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Crime & Safety

2 Georgia Correctional Officers Indicted for Civil Rights, Related Offenses for Assaulting Inmates

The now-indicted supervisor allegedly instructed two employees to strike inmates in the facility. One employee already pleaded guilty last month.

A federal grand jury in Macon, Georgia recently returned a 4-count indictment against former supervisory correctional officer Sergeant Patrick Sharpe, 29, and former correctional officer Jamal Scott, 33, of the Valdosta State Prison (VSP) for their roles in using excessive force against inmates incarcerated at the facility.

The indictment charges Sharpe and Scott with conspiring to assault, and aiding and abetting one another in the assault of, inmate F.G., in violation of 18 U.S.C. § 241 (conspiracy against rights) and 18 U.S.C. § 242 (deprivation of rights under color of law). Specifically, the indictment charges that on Dec. 29, 2018, Sharpe instructed Scott and another correctional officer named Brian Ford to assault inmate F.G., despite the fact that F.G. was handcuffed and compliant. In response, Scott and Ford struck F.G. multiple times in the body, resulting in bodily injury to F.G. Brian Ford previously pleaded guilty on Nov. 9, 2020, to depriving F.G. of his civil rights.

The indictment also charges that on Sept. 24, 2018, Sharpe assaulted inmate M.B. by striking M.B. in the face and head with handcuffs wrapped around his fist, in violation of 18 U.S.C. § 242, and then making false statements to Special Agents with the FBI about his conduct, in violation of 18. U.S.C. § 1001.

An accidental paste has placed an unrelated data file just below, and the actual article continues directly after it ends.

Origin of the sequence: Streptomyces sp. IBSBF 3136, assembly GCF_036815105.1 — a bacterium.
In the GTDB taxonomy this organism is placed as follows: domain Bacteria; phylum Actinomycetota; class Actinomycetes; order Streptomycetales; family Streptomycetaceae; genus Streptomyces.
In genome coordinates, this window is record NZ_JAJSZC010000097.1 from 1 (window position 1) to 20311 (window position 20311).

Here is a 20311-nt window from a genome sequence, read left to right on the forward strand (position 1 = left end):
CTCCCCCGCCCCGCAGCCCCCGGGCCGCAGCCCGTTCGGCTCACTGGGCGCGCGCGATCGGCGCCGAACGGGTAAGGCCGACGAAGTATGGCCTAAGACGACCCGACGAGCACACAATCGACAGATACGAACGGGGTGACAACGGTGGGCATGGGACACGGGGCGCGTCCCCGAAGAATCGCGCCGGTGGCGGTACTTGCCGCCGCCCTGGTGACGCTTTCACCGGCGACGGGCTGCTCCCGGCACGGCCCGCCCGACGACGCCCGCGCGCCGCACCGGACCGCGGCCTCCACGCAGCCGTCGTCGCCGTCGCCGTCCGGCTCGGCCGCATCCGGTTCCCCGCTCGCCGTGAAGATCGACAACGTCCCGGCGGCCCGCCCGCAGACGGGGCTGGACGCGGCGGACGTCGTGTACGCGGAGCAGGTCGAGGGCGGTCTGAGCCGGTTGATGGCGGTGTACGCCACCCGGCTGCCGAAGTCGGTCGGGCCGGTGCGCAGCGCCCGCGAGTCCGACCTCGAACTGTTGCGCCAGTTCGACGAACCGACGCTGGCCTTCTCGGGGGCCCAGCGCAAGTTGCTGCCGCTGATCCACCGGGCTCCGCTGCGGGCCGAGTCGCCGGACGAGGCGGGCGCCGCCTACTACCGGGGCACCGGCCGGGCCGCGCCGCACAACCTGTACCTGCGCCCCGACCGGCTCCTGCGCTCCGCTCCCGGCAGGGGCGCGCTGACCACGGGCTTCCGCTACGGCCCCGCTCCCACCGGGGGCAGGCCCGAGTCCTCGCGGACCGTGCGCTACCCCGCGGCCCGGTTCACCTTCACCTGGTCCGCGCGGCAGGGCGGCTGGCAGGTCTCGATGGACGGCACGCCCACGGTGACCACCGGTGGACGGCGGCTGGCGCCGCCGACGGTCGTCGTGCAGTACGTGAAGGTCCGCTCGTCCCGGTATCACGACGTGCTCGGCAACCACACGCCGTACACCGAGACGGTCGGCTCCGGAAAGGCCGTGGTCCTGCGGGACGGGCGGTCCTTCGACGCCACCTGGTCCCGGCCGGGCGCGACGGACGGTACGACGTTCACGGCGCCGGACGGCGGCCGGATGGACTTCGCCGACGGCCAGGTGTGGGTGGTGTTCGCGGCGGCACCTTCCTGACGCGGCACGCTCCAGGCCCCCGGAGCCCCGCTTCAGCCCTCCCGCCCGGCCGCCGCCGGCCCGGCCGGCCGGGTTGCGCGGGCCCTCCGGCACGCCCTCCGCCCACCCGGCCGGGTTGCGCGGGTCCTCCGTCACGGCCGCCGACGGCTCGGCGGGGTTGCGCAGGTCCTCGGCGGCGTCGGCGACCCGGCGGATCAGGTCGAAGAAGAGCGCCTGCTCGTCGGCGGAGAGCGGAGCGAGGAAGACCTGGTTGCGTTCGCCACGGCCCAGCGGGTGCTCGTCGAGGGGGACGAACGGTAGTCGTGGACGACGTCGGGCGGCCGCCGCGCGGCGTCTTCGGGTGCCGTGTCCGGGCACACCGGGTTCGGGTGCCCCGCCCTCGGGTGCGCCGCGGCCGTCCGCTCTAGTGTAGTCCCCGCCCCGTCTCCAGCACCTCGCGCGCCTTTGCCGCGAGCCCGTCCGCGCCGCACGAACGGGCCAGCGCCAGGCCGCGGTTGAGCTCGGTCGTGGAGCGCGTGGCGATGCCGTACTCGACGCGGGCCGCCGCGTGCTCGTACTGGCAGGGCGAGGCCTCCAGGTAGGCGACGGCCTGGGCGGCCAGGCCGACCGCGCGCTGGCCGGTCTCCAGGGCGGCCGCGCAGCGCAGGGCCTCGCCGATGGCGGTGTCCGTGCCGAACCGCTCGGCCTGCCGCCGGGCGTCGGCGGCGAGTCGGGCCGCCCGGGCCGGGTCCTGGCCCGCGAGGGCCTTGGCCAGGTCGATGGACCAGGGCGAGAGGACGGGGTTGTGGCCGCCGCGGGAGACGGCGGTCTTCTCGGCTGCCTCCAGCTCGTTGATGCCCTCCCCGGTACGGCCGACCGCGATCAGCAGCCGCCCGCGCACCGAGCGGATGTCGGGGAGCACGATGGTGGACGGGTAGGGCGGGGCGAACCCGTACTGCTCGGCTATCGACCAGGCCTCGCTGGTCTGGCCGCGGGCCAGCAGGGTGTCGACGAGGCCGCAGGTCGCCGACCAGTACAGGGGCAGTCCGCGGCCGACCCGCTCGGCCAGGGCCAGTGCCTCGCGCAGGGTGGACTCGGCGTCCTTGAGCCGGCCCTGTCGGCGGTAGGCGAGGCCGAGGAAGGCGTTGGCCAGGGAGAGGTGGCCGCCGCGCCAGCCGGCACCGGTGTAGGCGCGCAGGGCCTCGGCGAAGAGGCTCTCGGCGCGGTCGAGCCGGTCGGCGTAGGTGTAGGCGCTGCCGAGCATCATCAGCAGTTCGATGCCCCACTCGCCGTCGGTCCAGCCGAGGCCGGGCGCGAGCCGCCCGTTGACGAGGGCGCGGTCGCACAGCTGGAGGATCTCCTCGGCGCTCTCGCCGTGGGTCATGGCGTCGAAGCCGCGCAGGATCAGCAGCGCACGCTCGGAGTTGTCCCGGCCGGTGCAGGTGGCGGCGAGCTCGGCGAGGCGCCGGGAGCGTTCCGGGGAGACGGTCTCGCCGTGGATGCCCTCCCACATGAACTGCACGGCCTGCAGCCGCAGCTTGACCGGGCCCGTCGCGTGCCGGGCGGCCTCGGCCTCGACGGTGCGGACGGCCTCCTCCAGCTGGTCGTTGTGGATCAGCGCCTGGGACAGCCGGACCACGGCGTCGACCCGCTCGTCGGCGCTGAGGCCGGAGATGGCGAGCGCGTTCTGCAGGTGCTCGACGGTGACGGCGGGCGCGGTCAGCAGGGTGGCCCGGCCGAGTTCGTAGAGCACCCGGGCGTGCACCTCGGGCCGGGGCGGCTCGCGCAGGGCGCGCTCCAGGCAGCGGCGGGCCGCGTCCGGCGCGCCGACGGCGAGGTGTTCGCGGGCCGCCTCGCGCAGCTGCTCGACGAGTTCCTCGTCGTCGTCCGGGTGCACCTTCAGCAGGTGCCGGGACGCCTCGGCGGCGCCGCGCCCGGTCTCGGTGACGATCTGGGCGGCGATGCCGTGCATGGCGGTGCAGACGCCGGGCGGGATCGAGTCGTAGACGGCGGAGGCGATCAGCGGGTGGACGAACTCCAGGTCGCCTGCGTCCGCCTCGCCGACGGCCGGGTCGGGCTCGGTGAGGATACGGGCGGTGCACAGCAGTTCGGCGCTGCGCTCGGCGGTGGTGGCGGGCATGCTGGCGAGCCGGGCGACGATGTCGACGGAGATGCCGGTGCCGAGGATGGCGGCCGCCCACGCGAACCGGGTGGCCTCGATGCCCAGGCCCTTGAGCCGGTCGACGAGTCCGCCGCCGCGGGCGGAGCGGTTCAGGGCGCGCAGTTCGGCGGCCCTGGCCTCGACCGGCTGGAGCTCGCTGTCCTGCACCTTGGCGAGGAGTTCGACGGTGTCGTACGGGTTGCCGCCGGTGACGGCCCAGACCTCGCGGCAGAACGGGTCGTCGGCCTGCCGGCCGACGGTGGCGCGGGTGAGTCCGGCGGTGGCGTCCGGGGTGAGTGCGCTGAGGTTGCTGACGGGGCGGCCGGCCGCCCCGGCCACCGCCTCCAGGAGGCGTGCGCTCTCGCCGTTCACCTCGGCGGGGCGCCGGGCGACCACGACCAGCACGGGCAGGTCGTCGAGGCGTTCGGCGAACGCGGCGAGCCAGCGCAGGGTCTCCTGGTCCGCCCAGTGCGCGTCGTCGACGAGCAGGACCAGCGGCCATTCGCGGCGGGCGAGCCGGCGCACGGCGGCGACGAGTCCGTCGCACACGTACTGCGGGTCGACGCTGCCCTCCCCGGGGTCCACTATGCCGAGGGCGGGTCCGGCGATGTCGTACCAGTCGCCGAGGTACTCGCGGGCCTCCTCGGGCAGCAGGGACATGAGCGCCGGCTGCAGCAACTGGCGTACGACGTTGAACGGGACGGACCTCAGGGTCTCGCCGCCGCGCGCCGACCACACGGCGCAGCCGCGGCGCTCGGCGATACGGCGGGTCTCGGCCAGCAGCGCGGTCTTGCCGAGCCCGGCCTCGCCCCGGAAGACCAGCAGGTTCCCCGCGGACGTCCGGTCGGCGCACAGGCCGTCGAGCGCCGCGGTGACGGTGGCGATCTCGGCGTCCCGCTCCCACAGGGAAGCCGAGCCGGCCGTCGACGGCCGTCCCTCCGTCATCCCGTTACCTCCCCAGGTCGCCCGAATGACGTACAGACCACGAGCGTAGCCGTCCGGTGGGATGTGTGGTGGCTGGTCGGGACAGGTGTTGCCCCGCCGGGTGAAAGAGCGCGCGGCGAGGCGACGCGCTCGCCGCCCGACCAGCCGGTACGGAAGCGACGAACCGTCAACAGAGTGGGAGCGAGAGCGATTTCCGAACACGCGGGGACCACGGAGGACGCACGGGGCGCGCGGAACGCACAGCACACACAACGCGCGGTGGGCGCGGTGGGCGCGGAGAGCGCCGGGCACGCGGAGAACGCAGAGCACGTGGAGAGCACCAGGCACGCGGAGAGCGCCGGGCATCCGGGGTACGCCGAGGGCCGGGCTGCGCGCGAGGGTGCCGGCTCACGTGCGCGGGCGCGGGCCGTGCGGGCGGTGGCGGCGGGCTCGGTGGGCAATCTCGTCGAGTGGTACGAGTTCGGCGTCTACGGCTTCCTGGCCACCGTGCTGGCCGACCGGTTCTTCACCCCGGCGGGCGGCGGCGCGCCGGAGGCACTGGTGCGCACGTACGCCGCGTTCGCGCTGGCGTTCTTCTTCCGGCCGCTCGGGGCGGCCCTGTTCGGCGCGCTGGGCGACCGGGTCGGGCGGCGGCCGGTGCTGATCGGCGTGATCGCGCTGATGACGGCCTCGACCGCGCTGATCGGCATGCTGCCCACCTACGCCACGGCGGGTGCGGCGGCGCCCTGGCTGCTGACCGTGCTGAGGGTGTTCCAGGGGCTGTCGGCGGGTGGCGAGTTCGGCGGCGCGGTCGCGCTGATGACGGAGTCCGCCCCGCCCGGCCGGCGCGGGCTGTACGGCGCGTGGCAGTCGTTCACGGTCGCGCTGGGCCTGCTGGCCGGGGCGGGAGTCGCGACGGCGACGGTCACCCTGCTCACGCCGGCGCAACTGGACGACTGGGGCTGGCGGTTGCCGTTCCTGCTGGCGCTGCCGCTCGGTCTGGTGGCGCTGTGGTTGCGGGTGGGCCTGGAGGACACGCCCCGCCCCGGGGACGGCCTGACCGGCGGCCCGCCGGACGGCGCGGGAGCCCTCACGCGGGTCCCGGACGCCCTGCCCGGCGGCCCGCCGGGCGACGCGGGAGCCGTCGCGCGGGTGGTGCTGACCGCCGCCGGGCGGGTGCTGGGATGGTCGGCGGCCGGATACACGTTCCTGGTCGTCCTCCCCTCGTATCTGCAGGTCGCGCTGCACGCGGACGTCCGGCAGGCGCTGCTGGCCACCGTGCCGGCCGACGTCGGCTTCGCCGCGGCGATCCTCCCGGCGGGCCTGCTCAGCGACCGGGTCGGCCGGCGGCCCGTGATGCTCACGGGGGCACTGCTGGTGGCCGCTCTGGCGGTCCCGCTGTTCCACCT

The maximum penalty for the deprivation-of-rights and conspiracy offenses is 10 years of imprisonment, and the maximum penalty for the false statements offense is five years of imprisonment.

An indictment is merely an accusation, and the defendants are presumed innocent unless proven guilty.

The FBI conducted the investigation. Trial Attorneys Katherine G. DeVar and Nicole Raspa of the Department of Justice’s Civil Rights Division, are prosecuting the case, with assistance from Criminal Chief Michael Solis of the U.S. Attorney’s Office for the Middle District of Georgia.

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